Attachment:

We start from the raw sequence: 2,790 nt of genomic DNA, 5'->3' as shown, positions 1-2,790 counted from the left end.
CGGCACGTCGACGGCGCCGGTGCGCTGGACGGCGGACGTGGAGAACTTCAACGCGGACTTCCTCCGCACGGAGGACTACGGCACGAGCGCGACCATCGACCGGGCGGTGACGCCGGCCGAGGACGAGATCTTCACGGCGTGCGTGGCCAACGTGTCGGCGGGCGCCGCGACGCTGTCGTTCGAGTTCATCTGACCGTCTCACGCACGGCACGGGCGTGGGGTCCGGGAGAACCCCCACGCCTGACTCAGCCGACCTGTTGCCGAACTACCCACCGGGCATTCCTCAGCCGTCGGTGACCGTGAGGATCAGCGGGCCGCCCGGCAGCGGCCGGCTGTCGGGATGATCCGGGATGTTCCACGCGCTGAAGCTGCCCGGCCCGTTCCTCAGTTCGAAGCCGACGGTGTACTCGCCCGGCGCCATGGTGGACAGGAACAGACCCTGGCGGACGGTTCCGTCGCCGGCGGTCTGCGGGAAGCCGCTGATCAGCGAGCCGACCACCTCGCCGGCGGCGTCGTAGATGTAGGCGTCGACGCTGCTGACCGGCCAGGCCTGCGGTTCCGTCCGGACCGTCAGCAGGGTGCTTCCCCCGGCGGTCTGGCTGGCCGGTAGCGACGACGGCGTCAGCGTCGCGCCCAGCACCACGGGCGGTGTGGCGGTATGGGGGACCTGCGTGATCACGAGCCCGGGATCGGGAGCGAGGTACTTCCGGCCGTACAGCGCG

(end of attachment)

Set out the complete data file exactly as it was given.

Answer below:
We start from the raw sequence: 2,790 nt of genomic DNA, 5'->3' as shown, positions 1-2,790 counted from the left end.
CGGCACGTCGACGGCGCCGGTGCGCTGGACGGCGGACGTGGAGAACTTCAACGCGGACTTCCTCCGCACGGAGGACTACGGCACGAGCGCGACCATCGACCGGGCGGTGACGCCGGCCGAGGACGAGATCTTCACGGCGTGCGTGGCCAACGTGTCGGCGGGCGCCGCGACGCTGTCGTTCGAGTTCATCTGACCGTCTCACGCACGGCACGGGCGTGGGGTCCGGGAGAACCCCCACGCCTGACTCAGCCGACCTGTTGCCGAACTACCCACCGGGCATTCCTCAGCCGTCGGTGACCGTGAGGATCAGCGGGCCGCCCGGCAGCGGCCGGCTGTCGGGATGATCCGGGATGTTCCACGCGCTGAAGCTGCCCGGCCCGTTCCTCAGTTCGAAGCCGACGGTGTACTCGCCCGGCGCCATGGTGGACAGGAACAGACCCTGGCGGACGGTTCCGTCGCCGGCGGTCTGCGGGAAGCCGCTGATCAGCGAGCCGACCACCTCGCCGGCGGCGTCGTAGATGTAGGCGTCGACGCTGCTGACCGGCCAGGCCTGCGGTTCCGTCCGGACCGTCAGCAGGGTGCTTCCCCCGGCGGTCTGGCTGGCCGGTAGCGACGACGGCGTCAGCGTCGCGCCCAGCACCACGGGCGGTGTGGCGGTATGGGGGACCTGCGTGATCACGAGCCCGGGATCGGGAGCGAGGTACTTCCGGCCGTACAGCGCG